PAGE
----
By Kat Tretina
Kat Tretina is a freelance writer based in Orlando, Florida. Her work has been featured in publications like The Huffington Post, Entrepreneur, and more. She is focused on helping people pay down their debt and boost their income.
To cope with the high cost of college, you likely took out several different student loans. According to Saving For College, the average 2019 graduate left school with eight to 12 different student loans.
With so much debt and so many different individual loans, you may be overwhelmed and can’t decide where to start with your repayment. If you want to pay off your loans ahead of schedule, there are two main strategies that financial experts recommend: the debt avalanche and the debt snowball.
Here’s how each of these strategies work and how to decide which approach is right for you.
The difference between the debt snowball and debt avalanche strategies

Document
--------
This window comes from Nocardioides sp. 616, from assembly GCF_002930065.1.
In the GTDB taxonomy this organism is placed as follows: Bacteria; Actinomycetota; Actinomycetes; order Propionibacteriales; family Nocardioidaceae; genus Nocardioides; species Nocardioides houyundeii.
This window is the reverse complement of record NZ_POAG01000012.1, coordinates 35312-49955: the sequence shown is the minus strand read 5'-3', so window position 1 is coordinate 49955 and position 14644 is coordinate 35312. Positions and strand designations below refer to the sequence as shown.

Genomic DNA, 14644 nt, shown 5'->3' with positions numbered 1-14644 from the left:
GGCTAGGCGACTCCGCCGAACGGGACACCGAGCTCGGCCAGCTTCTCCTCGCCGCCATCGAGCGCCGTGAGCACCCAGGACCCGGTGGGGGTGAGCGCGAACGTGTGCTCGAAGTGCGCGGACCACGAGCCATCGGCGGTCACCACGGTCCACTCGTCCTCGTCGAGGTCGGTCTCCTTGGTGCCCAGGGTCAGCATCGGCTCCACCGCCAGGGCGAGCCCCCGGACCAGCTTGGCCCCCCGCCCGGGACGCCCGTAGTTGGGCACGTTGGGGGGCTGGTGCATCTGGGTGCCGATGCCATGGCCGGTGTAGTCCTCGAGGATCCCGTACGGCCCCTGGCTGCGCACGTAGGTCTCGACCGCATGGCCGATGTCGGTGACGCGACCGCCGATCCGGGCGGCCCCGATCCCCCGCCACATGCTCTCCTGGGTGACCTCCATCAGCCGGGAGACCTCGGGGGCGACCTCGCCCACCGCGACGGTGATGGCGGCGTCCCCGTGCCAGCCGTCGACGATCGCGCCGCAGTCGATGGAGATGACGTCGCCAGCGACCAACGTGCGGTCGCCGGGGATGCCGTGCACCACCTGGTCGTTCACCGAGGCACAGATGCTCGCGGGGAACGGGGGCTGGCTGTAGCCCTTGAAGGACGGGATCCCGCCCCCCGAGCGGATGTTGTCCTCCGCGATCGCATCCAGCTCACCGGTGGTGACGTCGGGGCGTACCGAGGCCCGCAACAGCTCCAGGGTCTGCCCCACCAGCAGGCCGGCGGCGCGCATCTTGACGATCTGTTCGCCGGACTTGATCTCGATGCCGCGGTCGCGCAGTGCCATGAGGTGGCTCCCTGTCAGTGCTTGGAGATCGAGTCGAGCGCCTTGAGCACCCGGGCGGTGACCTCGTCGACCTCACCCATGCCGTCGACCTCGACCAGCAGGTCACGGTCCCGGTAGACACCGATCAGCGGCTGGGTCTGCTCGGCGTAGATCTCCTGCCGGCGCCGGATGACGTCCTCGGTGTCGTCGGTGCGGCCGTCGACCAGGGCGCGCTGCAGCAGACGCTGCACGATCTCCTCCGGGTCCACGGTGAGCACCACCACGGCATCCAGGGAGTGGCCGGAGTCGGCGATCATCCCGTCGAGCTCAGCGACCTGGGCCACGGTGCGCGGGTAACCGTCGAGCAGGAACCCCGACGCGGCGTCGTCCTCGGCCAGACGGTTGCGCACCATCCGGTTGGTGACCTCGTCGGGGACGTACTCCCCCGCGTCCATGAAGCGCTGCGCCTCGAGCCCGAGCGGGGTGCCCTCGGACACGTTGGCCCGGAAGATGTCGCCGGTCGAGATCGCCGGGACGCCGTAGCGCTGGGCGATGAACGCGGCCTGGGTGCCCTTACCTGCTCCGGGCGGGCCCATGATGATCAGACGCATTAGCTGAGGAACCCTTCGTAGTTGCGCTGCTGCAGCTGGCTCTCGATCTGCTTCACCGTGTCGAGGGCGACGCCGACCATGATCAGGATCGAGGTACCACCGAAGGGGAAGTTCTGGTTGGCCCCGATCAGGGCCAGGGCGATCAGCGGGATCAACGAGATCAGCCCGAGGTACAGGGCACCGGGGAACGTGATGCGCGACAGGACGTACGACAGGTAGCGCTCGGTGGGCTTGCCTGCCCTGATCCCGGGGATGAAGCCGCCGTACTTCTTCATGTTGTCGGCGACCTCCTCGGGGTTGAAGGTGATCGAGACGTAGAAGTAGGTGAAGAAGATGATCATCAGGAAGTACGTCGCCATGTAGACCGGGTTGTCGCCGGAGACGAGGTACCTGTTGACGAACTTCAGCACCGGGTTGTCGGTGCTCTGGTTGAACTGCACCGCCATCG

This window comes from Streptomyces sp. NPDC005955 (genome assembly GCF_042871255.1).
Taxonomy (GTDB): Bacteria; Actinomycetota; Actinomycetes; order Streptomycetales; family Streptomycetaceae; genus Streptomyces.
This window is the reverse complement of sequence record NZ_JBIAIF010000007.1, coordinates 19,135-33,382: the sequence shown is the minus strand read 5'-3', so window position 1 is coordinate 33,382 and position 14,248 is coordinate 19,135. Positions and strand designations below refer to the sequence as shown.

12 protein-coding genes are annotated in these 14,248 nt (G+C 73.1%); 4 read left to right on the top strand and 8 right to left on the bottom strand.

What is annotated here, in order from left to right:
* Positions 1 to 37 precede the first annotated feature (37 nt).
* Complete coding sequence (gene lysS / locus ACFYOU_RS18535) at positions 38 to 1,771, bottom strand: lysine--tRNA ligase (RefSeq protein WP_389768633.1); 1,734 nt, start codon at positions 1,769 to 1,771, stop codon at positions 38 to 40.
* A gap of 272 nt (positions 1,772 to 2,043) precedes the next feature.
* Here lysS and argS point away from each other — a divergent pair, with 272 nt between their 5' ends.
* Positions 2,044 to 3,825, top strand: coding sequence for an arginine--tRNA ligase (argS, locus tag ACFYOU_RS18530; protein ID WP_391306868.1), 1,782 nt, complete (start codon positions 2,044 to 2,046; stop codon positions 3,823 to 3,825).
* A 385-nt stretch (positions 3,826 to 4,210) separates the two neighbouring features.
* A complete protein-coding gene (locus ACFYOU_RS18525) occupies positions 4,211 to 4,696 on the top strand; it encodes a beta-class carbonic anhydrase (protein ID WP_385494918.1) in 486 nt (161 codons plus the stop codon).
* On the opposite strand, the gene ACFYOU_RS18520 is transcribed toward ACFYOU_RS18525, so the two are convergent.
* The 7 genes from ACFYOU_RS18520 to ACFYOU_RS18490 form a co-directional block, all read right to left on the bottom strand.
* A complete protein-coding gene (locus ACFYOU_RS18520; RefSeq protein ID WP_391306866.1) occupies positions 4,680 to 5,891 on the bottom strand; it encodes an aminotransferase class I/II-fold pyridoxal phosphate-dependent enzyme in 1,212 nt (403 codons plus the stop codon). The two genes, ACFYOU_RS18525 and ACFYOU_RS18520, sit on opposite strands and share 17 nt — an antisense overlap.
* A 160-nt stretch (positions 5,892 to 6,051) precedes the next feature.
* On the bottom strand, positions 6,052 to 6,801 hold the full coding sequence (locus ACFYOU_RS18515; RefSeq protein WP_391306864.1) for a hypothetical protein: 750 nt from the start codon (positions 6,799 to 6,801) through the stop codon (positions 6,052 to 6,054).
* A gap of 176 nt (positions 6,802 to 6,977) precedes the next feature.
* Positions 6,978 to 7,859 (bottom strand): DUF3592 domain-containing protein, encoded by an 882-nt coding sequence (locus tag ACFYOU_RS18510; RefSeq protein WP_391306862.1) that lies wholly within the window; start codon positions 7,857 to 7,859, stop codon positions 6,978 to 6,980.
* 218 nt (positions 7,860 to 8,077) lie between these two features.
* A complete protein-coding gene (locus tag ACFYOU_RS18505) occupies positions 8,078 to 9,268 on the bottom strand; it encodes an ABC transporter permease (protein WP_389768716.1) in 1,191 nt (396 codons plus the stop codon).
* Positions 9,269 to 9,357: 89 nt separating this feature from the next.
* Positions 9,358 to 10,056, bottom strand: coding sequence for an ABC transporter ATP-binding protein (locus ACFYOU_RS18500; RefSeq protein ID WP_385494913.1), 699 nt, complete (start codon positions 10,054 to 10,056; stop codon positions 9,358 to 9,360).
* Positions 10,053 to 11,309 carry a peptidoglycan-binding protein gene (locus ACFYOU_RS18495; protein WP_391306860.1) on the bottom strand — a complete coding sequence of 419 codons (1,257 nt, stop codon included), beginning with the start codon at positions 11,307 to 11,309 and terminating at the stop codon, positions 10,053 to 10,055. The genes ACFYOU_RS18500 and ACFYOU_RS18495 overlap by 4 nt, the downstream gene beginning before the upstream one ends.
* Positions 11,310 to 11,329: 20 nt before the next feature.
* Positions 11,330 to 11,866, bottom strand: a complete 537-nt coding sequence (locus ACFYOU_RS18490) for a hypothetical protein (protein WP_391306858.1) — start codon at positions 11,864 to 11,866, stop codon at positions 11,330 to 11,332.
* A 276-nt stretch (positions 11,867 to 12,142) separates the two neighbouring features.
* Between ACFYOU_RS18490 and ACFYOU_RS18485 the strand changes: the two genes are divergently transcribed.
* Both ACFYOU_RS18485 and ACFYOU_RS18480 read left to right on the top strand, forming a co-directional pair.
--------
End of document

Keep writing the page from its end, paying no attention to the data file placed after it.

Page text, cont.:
Both the debt avalanche and debt snowball methods are strategies for paying off your debt early. However, how they work is quite different.
With the debt avalanche method, you list all of your student loans from the one with the highest interest rate to the one with the lowest interest rate. You continue making the minimum payments on all of your loans. However, you put any extra money you have toward the loan with the highest interest rate.
Under the debt avalanche, you keep making extra payments toward the debt with the highest interest rate. Once that loan is paid off, you roll over that loan’s monthly payment and pay it toward the loan with the next highest interest rate.
For example, let’s say you had the following loans:
- $10,000 Private student loan at 7% interest
- $15,000 Private student loan at 6.5% interest
- $5,000 Direct Loan at 4.45% interest
In this scenario, you would make extra payments toward the private student loan at 7% interest first with the debt avalanche method. Once that loan was paid off, you’d make extra payments toward the private student loan at 6.5% interest, and then finally you’d tackle the Unsubsidized Direct Loan.